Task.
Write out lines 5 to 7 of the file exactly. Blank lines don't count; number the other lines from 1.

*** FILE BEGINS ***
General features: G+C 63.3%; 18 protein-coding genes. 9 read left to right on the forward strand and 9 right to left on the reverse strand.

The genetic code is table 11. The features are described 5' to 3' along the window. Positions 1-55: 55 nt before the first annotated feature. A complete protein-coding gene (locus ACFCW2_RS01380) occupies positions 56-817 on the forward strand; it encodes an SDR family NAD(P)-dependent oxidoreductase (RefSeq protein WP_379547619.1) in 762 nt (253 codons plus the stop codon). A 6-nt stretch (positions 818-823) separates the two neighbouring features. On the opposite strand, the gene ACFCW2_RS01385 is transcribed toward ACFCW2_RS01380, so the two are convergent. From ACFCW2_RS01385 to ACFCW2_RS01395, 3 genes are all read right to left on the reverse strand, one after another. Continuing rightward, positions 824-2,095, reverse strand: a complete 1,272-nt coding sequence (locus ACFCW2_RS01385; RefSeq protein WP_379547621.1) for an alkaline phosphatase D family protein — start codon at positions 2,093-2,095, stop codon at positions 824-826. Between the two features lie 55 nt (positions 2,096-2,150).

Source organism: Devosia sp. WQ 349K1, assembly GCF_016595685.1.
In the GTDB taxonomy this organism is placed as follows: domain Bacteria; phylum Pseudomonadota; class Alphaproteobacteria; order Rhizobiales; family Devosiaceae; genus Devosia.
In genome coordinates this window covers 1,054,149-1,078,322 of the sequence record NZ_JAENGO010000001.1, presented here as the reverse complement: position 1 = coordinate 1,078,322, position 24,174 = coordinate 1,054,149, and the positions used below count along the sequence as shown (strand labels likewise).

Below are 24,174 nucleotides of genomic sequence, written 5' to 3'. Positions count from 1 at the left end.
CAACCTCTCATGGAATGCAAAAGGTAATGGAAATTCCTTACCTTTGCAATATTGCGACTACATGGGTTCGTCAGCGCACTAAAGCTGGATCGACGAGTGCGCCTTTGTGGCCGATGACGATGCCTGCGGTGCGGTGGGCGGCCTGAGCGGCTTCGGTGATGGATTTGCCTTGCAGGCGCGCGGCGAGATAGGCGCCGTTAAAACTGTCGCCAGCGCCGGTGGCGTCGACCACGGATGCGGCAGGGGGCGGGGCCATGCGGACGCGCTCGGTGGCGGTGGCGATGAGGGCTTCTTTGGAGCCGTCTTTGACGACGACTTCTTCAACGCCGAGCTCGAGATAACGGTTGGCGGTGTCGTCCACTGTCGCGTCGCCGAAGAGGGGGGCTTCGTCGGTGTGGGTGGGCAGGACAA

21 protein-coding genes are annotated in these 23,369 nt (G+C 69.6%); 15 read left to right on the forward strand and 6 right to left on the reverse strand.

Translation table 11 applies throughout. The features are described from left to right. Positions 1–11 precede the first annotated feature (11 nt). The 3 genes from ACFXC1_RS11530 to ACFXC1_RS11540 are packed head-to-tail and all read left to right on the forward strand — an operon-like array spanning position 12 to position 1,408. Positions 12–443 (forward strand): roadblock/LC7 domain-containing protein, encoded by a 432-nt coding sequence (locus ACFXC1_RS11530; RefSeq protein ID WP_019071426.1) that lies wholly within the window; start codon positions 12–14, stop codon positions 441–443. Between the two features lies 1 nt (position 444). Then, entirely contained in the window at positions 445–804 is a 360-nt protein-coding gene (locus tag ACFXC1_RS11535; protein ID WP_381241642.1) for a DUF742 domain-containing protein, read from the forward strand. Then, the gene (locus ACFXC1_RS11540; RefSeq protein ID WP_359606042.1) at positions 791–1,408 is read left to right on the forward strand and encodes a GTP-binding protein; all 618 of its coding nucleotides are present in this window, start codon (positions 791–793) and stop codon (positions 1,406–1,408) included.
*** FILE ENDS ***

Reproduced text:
In genome coordinates this window covers 1,054,149-1,078,322 of the sequence record NZ_JAENGO010000001.1, presented here as the reverse complement: position 1 = coordinate 1,078,322, position 24,174 = coordinate 1,054,149, and the positions used below count along the sequence as shown (strand labels likewise).

Below are 24,174 nucleotides of genomic sequence, written 5' to 3'. Positions count from 1 at the left end.
CAACCTCTCATGGAATGCAAAAGGTAATGGAAATTCCTTACCTTTGCAATATTGCGACTACATGGGTTCGTCAGCGCACTAAAGCTGGATCGACGAGTGCGCCTTTGTGGCCGATGACGATGCCTGCGGTGCGGTGGGCGGCCTGAGCGGCTTCGGTGATGGATTTGCCTTGCAGGCGCGCGGCGAGATAGGCGCCGTTAAAACTGTCGCCAGCGCCGGTGGCGTCGACCACGGATGCGGCAGGGGGCGGGGCCATGCGGACGCGCTCGGTGGCGGTGGCGATGAGGGCTTCTTTGGAGCCGTCTTTGACGACGACTTCTTCAACGCCGAGCTCGAGATAACGGTTGGCGGTGTCGTCCACTGTCGCGTCGCCGAAGAGGGGGGCTTCGTCGGTGTGGGTGGGCAGGACAA